The day after Congress voted to end the government shutdown, Senate Minority Leader Mitch McConnell declared there would be no repeat of the shutdown that he didn't want in the first place.
"A government shutdown is off the table," McConnell told The National Review. "We’re not going to do it." In raising the debt limit and opening the government on Wednesday night, Congress set Dec. 13 as the deadline for Democrats and Republicans to come to a budget agreement. Government funding runs out Jan. 15. But those deadlines won't bring another crisis, he said.
McConnell didn't mention Sen. Ted Cruz, who led the shutdown-the-government-to-defund-Obamacare fight. In fact, when National Review's Robert Costa asked about Cruz, McConnell "had no comment--at all. Stone-faced." But McConnell's comments are pretty clear criticism of Cruz's actions. "I think we have fully now acquainted our new members with what a losing strategy that is," McConnell told The Hill. (Cruz was elected last year.) McConnell said:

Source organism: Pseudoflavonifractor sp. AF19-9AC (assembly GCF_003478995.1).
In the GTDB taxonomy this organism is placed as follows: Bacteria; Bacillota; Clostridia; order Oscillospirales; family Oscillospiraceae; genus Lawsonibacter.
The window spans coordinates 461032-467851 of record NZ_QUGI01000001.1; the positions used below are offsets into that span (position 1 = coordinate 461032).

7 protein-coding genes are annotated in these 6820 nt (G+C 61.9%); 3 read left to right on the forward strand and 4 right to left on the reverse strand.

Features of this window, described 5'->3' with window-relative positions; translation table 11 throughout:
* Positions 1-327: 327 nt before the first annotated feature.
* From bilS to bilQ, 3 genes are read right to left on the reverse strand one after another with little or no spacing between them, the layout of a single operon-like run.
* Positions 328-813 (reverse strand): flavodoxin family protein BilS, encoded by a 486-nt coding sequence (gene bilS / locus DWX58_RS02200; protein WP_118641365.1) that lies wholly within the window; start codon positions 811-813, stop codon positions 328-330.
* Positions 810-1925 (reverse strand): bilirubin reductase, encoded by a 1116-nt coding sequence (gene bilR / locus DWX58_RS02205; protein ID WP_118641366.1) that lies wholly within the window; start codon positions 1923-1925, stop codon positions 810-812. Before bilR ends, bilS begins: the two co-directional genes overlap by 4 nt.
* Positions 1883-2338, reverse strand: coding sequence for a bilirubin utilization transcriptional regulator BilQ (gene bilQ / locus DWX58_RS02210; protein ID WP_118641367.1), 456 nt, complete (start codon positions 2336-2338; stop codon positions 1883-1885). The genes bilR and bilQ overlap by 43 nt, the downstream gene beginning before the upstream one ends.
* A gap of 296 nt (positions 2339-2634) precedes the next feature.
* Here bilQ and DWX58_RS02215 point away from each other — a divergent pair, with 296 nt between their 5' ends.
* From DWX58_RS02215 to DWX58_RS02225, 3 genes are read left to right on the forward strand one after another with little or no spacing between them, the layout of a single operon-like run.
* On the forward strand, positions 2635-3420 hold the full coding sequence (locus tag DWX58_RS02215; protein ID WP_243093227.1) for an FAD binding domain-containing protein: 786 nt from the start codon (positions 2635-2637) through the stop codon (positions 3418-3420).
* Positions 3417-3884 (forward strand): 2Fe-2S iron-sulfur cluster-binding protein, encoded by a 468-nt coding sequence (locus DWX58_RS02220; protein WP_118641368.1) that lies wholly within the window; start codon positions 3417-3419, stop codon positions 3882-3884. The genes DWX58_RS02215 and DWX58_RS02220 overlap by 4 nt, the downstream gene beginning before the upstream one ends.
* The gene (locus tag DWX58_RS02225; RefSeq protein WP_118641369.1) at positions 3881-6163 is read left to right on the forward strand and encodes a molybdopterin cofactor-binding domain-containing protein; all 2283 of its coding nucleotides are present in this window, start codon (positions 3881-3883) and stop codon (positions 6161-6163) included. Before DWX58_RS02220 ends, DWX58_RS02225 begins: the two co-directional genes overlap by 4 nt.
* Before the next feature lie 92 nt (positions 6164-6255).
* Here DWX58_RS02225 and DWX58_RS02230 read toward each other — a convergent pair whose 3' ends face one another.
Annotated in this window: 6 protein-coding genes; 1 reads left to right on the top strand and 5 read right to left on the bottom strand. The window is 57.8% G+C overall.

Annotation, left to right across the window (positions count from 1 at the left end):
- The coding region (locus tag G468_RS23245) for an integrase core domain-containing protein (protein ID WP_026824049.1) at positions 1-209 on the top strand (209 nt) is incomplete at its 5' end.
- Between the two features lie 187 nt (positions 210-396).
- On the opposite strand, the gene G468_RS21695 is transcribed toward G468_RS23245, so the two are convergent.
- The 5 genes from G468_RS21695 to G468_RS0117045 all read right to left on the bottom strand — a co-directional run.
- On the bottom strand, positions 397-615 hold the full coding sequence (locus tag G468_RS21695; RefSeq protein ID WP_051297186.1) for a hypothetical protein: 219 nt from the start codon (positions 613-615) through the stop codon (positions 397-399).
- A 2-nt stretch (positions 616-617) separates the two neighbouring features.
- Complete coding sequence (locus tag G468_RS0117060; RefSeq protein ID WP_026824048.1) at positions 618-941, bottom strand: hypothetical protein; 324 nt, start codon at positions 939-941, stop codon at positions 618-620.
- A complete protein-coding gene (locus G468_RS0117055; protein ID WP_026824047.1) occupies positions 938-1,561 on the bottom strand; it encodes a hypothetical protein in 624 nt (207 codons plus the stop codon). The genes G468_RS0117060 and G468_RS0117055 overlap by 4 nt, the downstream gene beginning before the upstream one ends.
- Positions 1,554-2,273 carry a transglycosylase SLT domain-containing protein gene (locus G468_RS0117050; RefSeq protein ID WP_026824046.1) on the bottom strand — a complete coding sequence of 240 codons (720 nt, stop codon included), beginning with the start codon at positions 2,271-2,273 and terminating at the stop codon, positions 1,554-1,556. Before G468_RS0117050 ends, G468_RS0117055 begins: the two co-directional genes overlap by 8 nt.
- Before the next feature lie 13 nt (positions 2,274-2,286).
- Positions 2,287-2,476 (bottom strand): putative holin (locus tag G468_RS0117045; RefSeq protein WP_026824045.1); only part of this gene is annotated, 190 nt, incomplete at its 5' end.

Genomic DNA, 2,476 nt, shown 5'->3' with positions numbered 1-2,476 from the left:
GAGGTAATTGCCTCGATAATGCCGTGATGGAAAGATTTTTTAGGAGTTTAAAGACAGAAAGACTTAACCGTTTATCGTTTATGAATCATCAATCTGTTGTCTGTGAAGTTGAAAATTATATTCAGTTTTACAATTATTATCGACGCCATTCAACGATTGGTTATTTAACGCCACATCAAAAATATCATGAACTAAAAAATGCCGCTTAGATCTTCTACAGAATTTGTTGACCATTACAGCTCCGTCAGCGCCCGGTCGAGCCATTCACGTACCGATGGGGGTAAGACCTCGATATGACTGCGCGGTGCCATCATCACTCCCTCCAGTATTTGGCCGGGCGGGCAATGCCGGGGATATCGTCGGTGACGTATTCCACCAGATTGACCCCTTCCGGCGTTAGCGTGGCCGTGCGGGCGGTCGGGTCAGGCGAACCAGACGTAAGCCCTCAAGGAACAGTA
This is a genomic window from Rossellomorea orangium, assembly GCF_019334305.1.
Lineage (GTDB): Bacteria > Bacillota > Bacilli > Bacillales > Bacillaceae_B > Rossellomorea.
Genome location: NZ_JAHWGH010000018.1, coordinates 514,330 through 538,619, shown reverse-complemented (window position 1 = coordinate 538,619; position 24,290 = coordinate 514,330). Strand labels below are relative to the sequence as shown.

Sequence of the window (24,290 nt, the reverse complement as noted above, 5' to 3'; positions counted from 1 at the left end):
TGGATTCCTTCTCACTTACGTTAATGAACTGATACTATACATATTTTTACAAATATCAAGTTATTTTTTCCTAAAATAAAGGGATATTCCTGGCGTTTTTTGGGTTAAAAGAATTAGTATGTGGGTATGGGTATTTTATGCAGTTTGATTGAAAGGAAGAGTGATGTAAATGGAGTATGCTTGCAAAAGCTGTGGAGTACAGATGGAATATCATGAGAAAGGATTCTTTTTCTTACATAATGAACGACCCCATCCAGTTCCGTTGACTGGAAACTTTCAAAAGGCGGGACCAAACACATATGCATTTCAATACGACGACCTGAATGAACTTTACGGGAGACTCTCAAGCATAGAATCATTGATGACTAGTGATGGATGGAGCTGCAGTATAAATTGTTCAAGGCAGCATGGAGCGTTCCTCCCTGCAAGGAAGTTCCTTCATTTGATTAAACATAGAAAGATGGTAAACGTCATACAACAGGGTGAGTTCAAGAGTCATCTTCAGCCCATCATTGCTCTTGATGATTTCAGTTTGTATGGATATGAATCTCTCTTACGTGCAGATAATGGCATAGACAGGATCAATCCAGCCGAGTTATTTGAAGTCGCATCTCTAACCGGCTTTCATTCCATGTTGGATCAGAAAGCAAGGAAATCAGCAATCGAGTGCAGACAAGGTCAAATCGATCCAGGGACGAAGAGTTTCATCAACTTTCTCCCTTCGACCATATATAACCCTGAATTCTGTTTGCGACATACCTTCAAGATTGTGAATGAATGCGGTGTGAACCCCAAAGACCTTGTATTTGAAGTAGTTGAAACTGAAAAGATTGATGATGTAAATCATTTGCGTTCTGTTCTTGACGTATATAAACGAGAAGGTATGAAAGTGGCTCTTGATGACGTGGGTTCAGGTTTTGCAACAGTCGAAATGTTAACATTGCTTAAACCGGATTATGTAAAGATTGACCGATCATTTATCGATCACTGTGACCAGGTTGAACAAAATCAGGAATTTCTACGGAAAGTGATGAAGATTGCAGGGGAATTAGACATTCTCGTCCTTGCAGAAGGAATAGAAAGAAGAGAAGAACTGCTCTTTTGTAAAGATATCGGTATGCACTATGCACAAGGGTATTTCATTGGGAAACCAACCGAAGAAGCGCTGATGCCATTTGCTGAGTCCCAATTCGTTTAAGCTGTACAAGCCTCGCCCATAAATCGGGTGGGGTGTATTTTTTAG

"One of my favorite old Kentucky sayings is there’s no education in the second kick of a mule. The first kick of a mule was when we shut the government down in the mid 1990s and the second kick was over the last 16 days... There is no education in the second kick of a mule. There will not be a government shutdown."